Head-Fi.org › Forums › Misc.-Category Forums › Members' Lounge (General Discussion) › What kind of a listener are you?
New Posts  All Forums:Forum Nav:

What kind of a listener are you?

post #1 of 12
Thread Starter 
Do you

1) Take your best sounding system/components, and make that as a reference? Here, you'd compare everything to your system.

Or,

2) Compare it to something live? Ex: Go to a concert, then try to reprodce the sound you heard at the conert @ home?

I'm a 1. What are you?
post #2 of 12
I don't listen to "compare" to anything... I listen to enjoy the music, damnit! And of course, listening to live music is the most enjoyable (for me anyway), so the closer the sound gets to the "concert hall experience", the better.
post #3 of 12
I go to as many concerts as possible and do live local bands on a regular basis.I have NEVER heard a system that would fool me into thinking it was "live"(though a corner horn heard one room over comes close.damn close,especially on piano)
Enjoy the recording for what it is-planned,overdubbed,equalized,compressed,
not spontaneous.Add whatever the enginerr THINKS we want to hear and,well.............................
Is what it is-"canned music"

A rickism-most bands cannot even play their own songs as you hear them on a recording.
SO ?
ENJOY THE FRIGGIN' MUSIC !

Whatever format that happens to be


post #4 of 12
Quote:
A rickism-most bands cannot even play their own songs as you hear them on a recording.
that sounds like a redshifterism: "some bands write checks in the studio they can't cash in concert."
post #5 of 12
As awesome as Pearl Jam is until the come and perform a private show for me in a controlled enviornment, I'm comparing stuff to my equipment.

Besides I think most artists are better-off in the studio. Just cuz they write "checks they can't cash" live doesn't mean they aren't amazing in the studio! Enya comes to mind here. The studio, when properly used, ensures a near-perfect performance delivered straight to the listener's ears in a controlled enviornment. Or at least that potential exists.

I must be getting old because I think most rock shows are too loud to sound good. Actually I've thought this for a while. I'm actually considering getting some inserts to attenuate the volume to something much more reasonable and less damaging. The trick is getting some that are 'flat' so I don't miss out on something.
post #6 of 12
Quote:
I must be getting old because I think most rock shows are too loud to sound good. Actually I've thought this for a while. I'm actually considering getting some inserts to attenuate the volume to something much more reasonable and less damaging. The trick is getting some that are 'flat' so I don't miss out on something.
No, they are WAY too loud. Ear bleedingly loud. Get some Etymotic attenuators
post #7 of 12
Both!

But I have to admit, most live, amplified production stinks. Your real "live" reference should be unamplified acoustic music.

I wish more jazz clubs utillized less sound reinforcement - you can hear a veil of noise and distortion when an acoustic instrument is being played through a PA.
post #8 of 12
Quote:
Originally posted by Nezer
Besides I think most artists are better-off in the studio. Just cuz they write "checks they can't cash" live doesn't mean they aren't amazing in the studio!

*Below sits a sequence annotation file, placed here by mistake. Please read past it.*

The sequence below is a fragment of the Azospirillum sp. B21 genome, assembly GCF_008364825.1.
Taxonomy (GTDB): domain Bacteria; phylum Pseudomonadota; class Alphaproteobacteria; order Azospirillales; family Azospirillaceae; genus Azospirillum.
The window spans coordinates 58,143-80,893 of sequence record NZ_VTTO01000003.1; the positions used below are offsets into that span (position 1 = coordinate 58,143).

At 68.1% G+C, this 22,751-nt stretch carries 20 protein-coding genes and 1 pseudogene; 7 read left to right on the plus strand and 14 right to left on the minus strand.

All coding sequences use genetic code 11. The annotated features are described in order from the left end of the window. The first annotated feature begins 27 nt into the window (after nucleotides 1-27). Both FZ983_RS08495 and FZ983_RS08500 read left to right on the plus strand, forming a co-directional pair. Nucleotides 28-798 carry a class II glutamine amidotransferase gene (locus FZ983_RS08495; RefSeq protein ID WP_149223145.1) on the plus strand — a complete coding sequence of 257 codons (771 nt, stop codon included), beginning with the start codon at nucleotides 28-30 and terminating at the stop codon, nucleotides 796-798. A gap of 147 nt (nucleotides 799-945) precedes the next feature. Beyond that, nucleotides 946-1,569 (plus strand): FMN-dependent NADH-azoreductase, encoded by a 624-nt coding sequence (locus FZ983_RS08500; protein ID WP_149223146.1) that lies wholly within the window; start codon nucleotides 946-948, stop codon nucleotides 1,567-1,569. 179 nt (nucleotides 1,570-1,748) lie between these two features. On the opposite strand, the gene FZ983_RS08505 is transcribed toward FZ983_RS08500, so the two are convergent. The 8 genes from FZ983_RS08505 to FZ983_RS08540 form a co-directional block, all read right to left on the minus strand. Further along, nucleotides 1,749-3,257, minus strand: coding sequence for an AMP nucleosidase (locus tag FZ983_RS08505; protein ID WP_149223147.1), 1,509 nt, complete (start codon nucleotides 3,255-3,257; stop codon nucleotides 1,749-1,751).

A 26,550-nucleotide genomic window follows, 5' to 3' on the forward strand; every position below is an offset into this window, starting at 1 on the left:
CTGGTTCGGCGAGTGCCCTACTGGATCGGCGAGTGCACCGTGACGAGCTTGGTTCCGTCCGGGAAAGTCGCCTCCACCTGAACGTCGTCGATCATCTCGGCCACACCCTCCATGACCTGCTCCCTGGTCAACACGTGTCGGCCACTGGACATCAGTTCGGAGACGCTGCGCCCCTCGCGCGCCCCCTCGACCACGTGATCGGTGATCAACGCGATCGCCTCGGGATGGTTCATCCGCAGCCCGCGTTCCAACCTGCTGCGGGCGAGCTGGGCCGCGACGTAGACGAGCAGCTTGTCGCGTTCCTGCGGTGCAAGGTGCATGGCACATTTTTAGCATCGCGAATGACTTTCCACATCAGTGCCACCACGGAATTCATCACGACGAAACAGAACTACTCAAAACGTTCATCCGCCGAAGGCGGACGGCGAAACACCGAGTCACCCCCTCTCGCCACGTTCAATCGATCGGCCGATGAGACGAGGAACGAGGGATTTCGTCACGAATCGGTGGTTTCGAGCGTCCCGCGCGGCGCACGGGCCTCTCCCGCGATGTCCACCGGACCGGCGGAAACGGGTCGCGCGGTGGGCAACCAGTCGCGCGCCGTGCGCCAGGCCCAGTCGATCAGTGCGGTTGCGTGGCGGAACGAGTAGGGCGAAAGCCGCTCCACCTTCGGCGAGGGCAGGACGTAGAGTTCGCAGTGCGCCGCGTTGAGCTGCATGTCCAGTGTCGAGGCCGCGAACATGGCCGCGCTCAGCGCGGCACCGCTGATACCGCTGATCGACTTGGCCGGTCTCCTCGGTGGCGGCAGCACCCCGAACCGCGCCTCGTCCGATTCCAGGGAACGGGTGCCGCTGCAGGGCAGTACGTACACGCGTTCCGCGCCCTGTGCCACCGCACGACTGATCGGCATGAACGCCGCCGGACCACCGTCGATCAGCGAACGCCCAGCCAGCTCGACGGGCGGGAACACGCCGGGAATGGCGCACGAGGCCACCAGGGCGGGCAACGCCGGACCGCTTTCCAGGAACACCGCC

Yeah, where would songs like "Revolution #9" be, and bands' entire ouevres be (Nine Inch Nails is famous for saying they do everything they can in the studio, without regard for what can be reproduced live)?

I always wear earplugs in concerts that I go to (mostly amplified music)...at least bring 'em...I bring some lite ones (7's) and some higher ones (15's, and 27's, 28's or 30's). I'm a musician, I want to preserve my hearing.
post #9 of 12
Quote:
Originally posted by DustyChalk
I'm a musician, I want to preserve my hearing.
I bet a lot of us here are.

Quote:
Originally posted by BenG
Your real "live" reference should be unamplified acoustic music.
Agreed. Though I consider it ok if the instruments are amped that need it (electronic keyboards, voice, guitar, etc) and then only if they are all amped individually. I also prefer smaller ensembles like chamber music, B3 trios, Piano trios.

Of course, the popular 1970's power trio is good too sometimes, just not usually live.
post #10 of 12
next time anyone happens to be in the SF Bay Area, go see a live jazz show at Yoshi's. Afterwards, you will certainly give up any hope of having any audio gear ever come close to the real thing. You might even quietly pack up your gear and toss it in the dumpster.
post #11 of 12
Yoshi's is too perfect sounding imo - little reverb or ambience. I also think it's unnecessary and degrading to amplify horns and drums like they do alot at that place - but this is true of alot of clubs. It's rather amazing that they are able to keep the noise of those street trains from coming inside though.

I saw Jimmy Smith's group at Yoshi's several month's ago and was blown away - best live show I ever went to. Roll-Man, you'd love Jimmy's nephew on Drums - he can tear **** up.
post #12 of 12
Quote:
Your real "live" reference should be unamplified acoustic music
Yes, this is about as close as you can get, but still essentially meaningless. If the signal reaching your ears sounds like the real deal and effects you emotionally, it's about all you can hope for.
New Posts  All Forums:Forum Nav:
  Return Home
Head-Fi.org › Forums › Misc.-Category Forums › Members' Lounge (General Discussion) › What kind of a listener are you?